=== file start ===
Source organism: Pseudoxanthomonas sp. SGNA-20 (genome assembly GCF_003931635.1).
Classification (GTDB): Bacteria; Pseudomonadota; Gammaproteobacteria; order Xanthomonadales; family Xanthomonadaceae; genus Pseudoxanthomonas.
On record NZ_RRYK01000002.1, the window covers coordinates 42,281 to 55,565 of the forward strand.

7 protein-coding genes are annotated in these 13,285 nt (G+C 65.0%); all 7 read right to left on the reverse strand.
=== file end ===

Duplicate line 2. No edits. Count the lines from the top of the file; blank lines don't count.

Classification (GTDB): Bacteria; Pseudomonadota; Gammaproteobacteria; order Xanthomonadales; family Xanthomonadaceae; genus Pseudoxanthomonas.